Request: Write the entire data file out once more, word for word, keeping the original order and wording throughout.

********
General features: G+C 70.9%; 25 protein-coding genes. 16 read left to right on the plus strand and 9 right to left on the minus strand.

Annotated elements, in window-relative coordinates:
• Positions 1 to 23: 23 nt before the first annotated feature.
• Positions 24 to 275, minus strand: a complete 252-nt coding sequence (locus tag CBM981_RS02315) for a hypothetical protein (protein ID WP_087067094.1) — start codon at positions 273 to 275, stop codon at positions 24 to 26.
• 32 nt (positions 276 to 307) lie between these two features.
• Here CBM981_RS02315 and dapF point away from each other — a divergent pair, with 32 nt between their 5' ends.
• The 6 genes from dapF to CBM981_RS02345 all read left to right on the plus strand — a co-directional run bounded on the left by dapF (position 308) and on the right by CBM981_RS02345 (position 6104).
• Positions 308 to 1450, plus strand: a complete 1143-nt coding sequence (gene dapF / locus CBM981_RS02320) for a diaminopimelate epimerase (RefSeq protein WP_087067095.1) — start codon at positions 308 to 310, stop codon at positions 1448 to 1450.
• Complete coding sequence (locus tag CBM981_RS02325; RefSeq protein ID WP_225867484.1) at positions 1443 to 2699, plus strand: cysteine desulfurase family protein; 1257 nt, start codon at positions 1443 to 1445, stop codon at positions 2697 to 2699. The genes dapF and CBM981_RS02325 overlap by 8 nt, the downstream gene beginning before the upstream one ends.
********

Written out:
General features: G+C 70.9%; 25 protein-coding genes. 16 read left to right on the plus strand and 9 right to left on the minus strand.

Annotated elements, in window-relative coordinates:
• Positions 1 to 23: 23 nt before the first annotated feature.
• Positions 24 to 275, minus strand: a complete 252-nt coding sequence (locus tag CBM981_RS02315) for a hypothetical protein (protein ID WP_087067094.1) — start codon at positions 273 to 275, stop codon at positions 24 to 26.
• 32 nt (positions 276 to 307) lie between these two features.
• Here CBM981_RS02315 and dapF point away from each other — a divergent pair, with 32 nt between their 5' ends.
• The 6 genes from dapF to CBM981_RS02345 all read left to right on the plus strand — a co-directional run bounded on the left by dapF (position 308) and on the right by CBM981_RS02345 (position 6104).
• Positions 308 to 1450, plus strand: a complete 1143-nt coding sequence (gene dapF / locus CBM981_RS02320) for a diaminopimelate epimerase (RefSeq protein WP_087067095.1) — start codon at positions 308 to 310, stop codon at positions 1448 to 1450.
• Complete coding sequence (locus tag CBM981_RS02325; RefSeq protein ID WP_225867484.1) at positions 1443 to 2699, plus strand: cysteine desulfurase family protein; 1257 nt, start codon at positions 1443 to 1445, stop codon at positions 2697 to 2699. The genes dapF and CBM981_RS02325 overlap by 8 nt, the downstream gene beginning before the upstream one ends.